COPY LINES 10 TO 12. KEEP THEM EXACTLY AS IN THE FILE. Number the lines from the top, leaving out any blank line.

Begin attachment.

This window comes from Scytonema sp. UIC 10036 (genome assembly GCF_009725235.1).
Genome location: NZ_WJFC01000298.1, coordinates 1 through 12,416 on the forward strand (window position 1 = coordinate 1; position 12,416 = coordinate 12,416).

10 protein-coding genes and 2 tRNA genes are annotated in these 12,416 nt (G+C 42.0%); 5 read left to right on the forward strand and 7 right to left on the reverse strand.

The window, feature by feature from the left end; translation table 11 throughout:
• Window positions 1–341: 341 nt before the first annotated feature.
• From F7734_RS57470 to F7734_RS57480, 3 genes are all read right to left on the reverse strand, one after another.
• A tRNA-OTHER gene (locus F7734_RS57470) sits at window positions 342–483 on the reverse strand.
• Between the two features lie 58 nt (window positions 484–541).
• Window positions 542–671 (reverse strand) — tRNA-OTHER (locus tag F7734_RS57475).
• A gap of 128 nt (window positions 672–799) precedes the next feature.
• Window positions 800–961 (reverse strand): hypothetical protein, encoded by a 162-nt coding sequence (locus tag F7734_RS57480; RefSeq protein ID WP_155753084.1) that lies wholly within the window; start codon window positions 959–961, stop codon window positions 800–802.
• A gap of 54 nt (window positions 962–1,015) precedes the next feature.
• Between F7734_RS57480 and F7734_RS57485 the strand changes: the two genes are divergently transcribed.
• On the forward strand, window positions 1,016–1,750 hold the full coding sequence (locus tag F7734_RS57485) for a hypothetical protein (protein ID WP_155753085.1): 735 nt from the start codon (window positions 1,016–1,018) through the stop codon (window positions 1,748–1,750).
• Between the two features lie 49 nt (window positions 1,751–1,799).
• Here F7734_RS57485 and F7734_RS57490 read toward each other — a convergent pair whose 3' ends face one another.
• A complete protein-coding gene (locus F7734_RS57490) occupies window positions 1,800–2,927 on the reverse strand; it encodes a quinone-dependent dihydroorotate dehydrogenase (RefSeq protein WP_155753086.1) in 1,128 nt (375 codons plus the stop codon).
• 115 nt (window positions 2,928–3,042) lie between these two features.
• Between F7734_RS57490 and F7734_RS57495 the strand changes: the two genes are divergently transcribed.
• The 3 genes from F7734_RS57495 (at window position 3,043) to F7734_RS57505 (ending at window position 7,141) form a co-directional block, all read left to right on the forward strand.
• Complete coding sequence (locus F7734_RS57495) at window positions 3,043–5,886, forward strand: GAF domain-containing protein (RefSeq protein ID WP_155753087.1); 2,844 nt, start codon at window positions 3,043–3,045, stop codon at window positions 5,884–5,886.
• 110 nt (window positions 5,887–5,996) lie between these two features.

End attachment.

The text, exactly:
• A gap of 128 nt (window positions 672–799) precedes the next feature.
• Window positions 800–961 (reverse strand): hypothetical protein, encoded by a 162-nt coding sequence (locus tag F7734_RS57480; RefSeq protein ID WP_155753084.1) that lies wholly within the window; start codon window positions 959–961, stop codon window positions 800–802.
• A gap of 54 nt (window positions 962–1,015) precedes the next feature.